I'm big on second hand stores, and vintage shops. You can always get craft supplies much cheaper there. My favourite vintage shop is The Glasgow Vintage Co [453 Great Western Rd]. It's tiny, but it's packed with affordable women's and men's clothes. And they update their stock quite regularly, so you are always able to find a bargain. When I first moved to the city, I used to meet with craft groups in local coffee shops around Glasgow. It was a great way to make new friends and learn some skills Glasgow even has dedicated craft coffee shops, like the The Yarn Cake [148 Queen Margaret Dr].
My favourite place to get craft supplies is at the semi-annual craft fair in the Scottish Exhibition and Conference Centre, hosted by Hobbycraft. Not only does it have loads of craft supplies, but it also has handmade items, food, tutorials, and some kind of crafty art display. The two main craft suppliers in Glasgow are Mandors [134 Renfrew St] and Remnant Kings [146 Argyle St]. However, if you're persistent, and willing to take a bit of a walk, you will find many bargain craft suppliers just at the edge of the city.
Glasgow is great for having craft fairs, farmers markets and vintage fairs, where people can sell their wears. One of the most frequent fairs is hosted by Granny Would be Proud at the HillHead Bookclub [17 Vinicombe Street]. However one off craft fairs crop up all the time over the city, so you just have to keep your eye open.
One of my favourite restaurants is Guy's [24 Candleriggs]. It's a bit eccentric, typically with a jazz singer in the corner and crazy decor. It's small and intimate, and the food is always fresh and well presented. La Fiorentina [2 Paisley Rd W] is great if you like Italian. It's slightly out of city centre, but the portions are huge and delicious. And the serving staff make you feel like you are part of the family. Not to mention it's housed in a building with a beautiful sculpture of an angel on top.
One of my favourite cafes is called Once Upon a Tart [45 King St]. The decor is bold blacks and pinks, with a touch of Alice in Wonderland inspired creativity. There is a large selection of freshly made cakes, but you can also grab a nice lunch there. If you are a coffee lover, then you need to go to Artisan Roast [15-17 Gibson St]. The coffee is strong, without being bitter. The cafe is right next to the University and has that quaint student feel about it.
I'm big on the cabaret scene in Glasgow, and there are loads of places you can go to hang out, see a show, and then go clubbing. Possibly the best place for this is the Riding Room [58 Virginia St]. There are also many multipurpose venues, that are independently run where you can grab dinner, a drink, and go clubbing or see some live music. Both Stereo [22-28 Renfield Ln] and The 13th Note [50-60 King St] are great for this. And they are both vegetarian/vegan.
Glasgow is a bit of a rainy city, so even though there are loads of parks, it's not always practical to sit and craft in one. I've seen people crafting all over the city, on public transport, at work, on a park bench, and in a cafe. I usually have something crafty on me, and can take it out anywhere and work on it, and people barely bat an eye. And if you're lucky, a stranger will stop you, ask what you are working on, and usually share their own story of crafting. Glasgow is full of very friendly people.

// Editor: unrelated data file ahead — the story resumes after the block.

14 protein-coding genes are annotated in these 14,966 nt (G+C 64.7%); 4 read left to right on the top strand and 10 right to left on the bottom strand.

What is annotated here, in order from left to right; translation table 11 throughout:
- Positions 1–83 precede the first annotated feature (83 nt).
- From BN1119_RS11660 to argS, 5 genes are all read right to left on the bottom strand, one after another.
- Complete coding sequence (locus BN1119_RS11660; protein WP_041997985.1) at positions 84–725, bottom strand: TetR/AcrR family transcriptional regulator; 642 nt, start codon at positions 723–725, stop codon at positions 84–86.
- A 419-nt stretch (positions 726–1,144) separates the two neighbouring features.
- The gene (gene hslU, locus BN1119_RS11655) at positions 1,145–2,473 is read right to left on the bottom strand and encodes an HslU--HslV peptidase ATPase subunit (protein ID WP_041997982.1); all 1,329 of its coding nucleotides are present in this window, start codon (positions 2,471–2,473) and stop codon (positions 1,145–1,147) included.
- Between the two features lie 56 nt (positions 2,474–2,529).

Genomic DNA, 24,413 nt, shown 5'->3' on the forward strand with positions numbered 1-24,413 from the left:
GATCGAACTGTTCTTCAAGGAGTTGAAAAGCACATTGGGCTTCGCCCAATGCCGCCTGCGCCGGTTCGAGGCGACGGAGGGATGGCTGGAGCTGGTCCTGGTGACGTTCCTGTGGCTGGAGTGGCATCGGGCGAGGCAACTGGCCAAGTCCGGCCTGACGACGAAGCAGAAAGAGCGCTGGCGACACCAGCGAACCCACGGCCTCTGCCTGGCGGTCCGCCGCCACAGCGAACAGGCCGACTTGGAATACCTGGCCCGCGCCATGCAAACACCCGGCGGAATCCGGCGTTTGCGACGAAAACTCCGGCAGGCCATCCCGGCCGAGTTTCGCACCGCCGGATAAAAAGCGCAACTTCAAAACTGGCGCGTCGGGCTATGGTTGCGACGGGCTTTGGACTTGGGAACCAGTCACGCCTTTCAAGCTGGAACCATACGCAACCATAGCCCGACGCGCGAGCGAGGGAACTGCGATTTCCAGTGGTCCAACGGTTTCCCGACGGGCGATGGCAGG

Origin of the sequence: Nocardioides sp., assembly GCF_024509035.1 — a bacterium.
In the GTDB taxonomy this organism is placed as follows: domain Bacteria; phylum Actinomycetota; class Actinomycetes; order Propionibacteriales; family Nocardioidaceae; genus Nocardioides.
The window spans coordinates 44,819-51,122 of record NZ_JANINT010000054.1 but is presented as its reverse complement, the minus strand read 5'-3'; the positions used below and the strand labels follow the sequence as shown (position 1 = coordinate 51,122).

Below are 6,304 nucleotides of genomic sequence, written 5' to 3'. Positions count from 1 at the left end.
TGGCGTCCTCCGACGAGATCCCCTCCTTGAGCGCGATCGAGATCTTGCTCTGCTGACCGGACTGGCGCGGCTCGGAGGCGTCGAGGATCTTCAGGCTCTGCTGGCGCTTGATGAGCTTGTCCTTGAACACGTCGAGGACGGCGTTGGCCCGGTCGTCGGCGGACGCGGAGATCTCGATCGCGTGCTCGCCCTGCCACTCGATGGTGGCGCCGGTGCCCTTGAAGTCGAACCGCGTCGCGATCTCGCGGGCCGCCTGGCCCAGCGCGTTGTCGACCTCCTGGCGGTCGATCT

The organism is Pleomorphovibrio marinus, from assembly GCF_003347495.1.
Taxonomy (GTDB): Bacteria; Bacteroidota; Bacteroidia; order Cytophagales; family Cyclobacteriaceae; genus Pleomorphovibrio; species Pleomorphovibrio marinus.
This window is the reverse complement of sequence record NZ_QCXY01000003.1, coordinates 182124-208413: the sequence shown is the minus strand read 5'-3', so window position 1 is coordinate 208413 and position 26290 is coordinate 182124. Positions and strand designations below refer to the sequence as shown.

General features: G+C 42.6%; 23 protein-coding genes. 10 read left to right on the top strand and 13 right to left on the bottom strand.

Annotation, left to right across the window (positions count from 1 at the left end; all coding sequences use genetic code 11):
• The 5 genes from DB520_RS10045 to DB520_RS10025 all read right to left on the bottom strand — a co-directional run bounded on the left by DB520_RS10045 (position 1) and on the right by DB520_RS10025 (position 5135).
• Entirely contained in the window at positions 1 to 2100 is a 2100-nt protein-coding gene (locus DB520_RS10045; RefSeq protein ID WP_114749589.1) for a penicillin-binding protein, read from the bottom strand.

There isn't anyone one major craft club in Glasgow, but there are loads of tiny groups that meet up all over, which are usually more specialised. Glasgow has quite strong individual communities, so it is always worth checking out the area you live in, it will likely be filled with community projects.
It's hard for me not to run into crafty people on a day to day basis. There is a certain make do and mend mentality in Glasgow, and a lot of people are really into some type of craft. If you type in the type of craft you specialise in, and the word 'Glasgow' into google, you are likely to find several small groups and venues that will cater to you.
One of my favourite odd tourist sites is The Necropolis [70 Cathedral Square]. Parts of it shine with gothic beauty, other parts are old and crumbling. It also gives you a great view of the city, and is next to the Glasgow Cathedral [Castle St], which is the foundation of the city in the 12th century.
Proper Scottish wool is amazing, and many retailers will stock wool from the highlands in their stores, so make sure you pick some up before you leave.
Glasgow is filled with parks and gardens. You never have to walk very far to be next to nature. One of the loveliest parks is Kelvingrove Park , located in the West End. At the Edges of the park are the breathtaking University of Glasgow , and the eccentric Kelvingrove Art Gallery and Museum [Argyle St]. However I am most inspired by the River Clyde [River Clyde] that runs through the heart of the city. There is a lovely pathway along the river great for walking and cycling, and there is a wide variety of bridges, mixing together the old and the new.
Glasgow was aptly awarded Scotland's city of culture for 20 years running. There are a wide variety of actives ranging from theatre, live music, cinema, themed club nights, dance lessons, ballet, opera, poetry, cabaret and comedy. You can always find something to fill your time with. And the prices range from posh to poor, so no matter what your income, you can enjoy the culture Glasgow has to offer.
One of the best photo opportunities in Glasgow is the Duke Wellington Statue, located on Royal Exchange Square. The statue itself isn't exceptional, but the people of Glasgow always make sure that he has a traffic cone on his head, and from time to time he sports fashionable clothing as well. There was even a law put into place to try to stop people from adorning the statue, but a public outcry prevented this. It just shows the lovely sense of humour Glaswegians have.